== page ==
BofA is on Twitter, So Why Aren’t You?

“I work for Bank of America and I’m here to help, listen, and learn from our customers in the Twitter community.”
David Knapp, BofA’s
Twitter Representative

Last Week, Bank of America launched a Twitter account, becoming the largest financial institution in the world using a social media tool for customer service. BofA joins a growing number financial institutions who are already utilizing the wildly popular Twitter tool, including Wachovia, NAB’s Ubank and a host of credit unions.

Bearing the username “BofA_help,” David Knapp is the bank’s sole representative staffing the Twitter account. What makes BofA’s use of Twitter so remarkable is that the bank is actually putting a face behind their megahuge financial institution — using a real person with a real name and a real photo.

And most significantly, BofA_help isn’t there to foist corporate info in one direction. BofA’s Twitter rep seems to proactively go out and actually find customers who need help.

After brandondees said this (to no one in particular)…

BofA_help was right there — within the hour — offering some assistance:

In an exclusive interview with The Financial Brand, Joseph Goode, BofA’s official spokesperson, said, “Twitter is a great way for BofA to tap emerging tools. BofA is reaching out, listening and responding in real time — during good times and bad.”

So far, BofA_helps is racking up about ten updates (or “tweets” as they’re known) every day. Working mostly on an East Coast schedule (and apparently not on weekends), BofA_helps can only do so much via Twitter.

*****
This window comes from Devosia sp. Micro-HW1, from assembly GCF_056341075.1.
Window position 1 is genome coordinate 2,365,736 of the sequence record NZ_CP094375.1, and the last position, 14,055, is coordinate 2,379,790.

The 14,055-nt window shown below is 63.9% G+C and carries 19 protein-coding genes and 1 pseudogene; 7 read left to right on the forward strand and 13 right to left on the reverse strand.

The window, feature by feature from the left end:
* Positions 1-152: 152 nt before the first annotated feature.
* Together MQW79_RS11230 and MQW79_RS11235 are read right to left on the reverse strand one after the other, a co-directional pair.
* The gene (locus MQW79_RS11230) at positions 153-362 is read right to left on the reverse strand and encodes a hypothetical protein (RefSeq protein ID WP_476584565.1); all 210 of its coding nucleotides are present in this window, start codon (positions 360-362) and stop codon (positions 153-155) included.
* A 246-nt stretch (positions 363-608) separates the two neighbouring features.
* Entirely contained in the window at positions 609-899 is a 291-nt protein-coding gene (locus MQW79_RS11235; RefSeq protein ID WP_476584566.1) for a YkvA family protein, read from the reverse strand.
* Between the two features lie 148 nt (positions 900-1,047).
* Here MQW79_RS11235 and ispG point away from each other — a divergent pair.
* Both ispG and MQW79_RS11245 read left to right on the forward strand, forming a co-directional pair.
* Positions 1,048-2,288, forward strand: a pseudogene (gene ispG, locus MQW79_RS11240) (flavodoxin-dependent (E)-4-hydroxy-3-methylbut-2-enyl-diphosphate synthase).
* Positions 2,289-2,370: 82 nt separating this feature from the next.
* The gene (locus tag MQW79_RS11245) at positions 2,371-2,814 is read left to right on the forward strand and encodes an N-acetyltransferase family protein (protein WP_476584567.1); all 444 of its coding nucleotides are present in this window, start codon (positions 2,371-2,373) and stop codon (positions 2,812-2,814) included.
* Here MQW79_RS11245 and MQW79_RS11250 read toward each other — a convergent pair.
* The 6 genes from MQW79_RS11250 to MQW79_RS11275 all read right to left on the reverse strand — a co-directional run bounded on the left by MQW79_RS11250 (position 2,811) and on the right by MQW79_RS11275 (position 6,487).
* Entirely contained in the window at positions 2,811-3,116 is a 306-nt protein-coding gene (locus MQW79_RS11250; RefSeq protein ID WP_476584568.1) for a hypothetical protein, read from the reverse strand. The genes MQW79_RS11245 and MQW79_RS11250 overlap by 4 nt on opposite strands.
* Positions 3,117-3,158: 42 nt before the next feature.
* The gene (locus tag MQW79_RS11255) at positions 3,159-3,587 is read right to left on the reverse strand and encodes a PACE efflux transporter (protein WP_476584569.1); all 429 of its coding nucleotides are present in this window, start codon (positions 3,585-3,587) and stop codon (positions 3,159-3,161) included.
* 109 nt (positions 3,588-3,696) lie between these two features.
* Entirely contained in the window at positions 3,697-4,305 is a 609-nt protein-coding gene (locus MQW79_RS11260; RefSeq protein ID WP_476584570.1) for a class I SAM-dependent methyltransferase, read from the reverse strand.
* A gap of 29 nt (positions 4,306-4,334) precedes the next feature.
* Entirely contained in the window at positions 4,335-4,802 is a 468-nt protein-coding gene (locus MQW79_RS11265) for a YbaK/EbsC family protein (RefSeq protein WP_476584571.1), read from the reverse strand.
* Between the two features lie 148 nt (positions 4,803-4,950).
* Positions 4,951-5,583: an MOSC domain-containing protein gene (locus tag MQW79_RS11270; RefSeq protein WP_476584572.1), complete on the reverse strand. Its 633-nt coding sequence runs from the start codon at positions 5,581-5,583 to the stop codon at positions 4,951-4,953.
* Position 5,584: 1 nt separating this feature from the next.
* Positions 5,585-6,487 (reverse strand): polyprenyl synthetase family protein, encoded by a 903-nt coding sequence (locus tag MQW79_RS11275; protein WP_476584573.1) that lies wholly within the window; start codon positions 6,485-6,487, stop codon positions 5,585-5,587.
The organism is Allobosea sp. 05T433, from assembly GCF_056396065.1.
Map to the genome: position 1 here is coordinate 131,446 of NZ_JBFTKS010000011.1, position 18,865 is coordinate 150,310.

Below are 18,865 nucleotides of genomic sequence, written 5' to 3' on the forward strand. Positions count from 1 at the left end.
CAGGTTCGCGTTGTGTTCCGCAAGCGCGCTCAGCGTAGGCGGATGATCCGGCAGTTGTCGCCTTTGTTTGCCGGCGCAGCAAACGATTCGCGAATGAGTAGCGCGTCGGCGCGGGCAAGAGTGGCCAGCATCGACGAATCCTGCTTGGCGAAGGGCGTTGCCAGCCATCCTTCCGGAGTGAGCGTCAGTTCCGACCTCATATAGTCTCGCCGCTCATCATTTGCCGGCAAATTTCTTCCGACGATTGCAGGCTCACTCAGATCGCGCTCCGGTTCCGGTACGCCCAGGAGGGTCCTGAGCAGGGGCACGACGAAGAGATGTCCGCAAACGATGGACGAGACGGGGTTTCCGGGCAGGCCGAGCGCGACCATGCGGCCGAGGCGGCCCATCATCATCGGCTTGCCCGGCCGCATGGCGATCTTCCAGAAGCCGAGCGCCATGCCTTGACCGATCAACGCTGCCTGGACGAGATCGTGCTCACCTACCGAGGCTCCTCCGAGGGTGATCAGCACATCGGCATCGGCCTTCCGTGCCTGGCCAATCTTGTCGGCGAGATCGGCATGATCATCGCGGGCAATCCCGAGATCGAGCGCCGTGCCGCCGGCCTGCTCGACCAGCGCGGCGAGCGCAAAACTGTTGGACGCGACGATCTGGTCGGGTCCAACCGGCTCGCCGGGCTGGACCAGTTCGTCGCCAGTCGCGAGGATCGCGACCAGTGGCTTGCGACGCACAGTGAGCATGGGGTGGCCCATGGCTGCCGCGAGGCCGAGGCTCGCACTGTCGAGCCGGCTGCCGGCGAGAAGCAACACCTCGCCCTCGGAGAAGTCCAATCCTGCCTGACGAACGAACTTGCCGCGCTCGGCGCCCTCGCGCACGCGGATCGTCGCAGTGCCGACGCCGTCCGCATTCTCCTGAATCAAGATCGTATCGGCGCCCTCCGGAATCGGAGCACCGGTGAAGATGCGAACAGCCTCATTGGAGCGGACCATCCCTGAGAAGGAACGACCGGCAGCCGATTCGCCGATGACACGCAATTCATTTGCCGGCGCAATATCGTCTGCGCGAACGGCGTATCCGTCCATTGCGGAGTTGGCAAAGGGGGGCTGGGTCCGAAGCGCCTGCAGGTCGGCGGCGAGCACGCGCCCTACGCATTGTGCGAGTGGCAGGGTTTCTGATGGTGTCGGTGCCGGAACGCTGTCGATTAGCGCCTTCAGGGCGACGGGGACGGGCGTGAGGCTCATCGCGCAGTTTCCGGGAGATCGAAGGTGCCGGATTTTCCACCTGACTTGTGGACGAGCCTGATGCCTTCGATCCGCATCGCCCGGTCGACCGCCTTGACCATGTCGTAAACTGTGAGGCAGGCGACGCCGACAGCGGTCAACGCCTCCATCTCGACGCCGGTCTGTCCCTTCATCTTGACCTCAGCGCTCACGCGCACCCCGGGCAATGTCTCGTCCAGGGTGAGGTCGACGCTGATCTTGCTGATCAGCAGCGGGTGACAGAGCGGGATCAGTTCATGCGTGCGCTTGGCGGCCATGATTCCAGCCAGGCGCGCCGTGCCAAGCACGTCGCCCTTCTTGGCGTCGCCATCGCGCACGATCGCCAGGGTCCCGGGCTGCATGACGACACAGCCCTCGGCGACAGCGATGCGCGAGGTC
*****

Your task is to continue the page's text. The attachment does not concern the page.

“I work for Bank of America, can I help you?”

<no response…>

“I work for B of A. Send me a message with your contact information and I’ll see what I can do.”

It would be nice if the BofA Twitter profile had a little more branding. There isn’t any red-white-and-blue on their page — just blue. Lots of blue. And no logo. There really should be a BofA logo on this page. And there’s no URL linking back to BofA (very odd, when you think about it).

Tip: You can (and should) customize backgrounds in Twitter, adding photos, logos, etc.

Key Question: Will the general public trust and believe that “David Knapp” really works for BofA when his Twitter page is so unbranded?

BofA’s Goode says the Twitter account is currently in a testing phase, but based on this test, you can expect more down the road, including adding branded elements to the Twitter profile.

Here’s a very scary (and very real) hypothetical: As consumers become more comfortable interacting with companies via Twitter, don’t be shocked when, all of a sudden, there’s YourBank_help or YourCreditUnion_help — accounts you didn’t create. In this new (and inevitable) form of phishing attack, people posing as your service reps will try to pry banking details from unsuspecting Twitter followers: “@phishingvictim Just DM me your account number and I’ll look into it.”

Surely these phishing Twitter accounts won’t stay open long, but the damage will be done. This is one really good reason you should always be monitoring a Google Alert for your financial institution’s name.

Twitter 101: If you’re scratching your head wondering what the heck Twitter is, don’t worry. Check this out: It’s a good, basic overview of Twitter. Just be warned: Almost everyone has a sharply skeptical opinion of Twitter when first hearing about it… then they become addicts (as has been documented in The Four Phases of Twitter). Also, as you absorb other people’s advice and opinions about Twitter, it helps to keep this in mind.

This article was originally published on . All content © 2019 by The Financial Brand and may not be reproduced by any means without permission.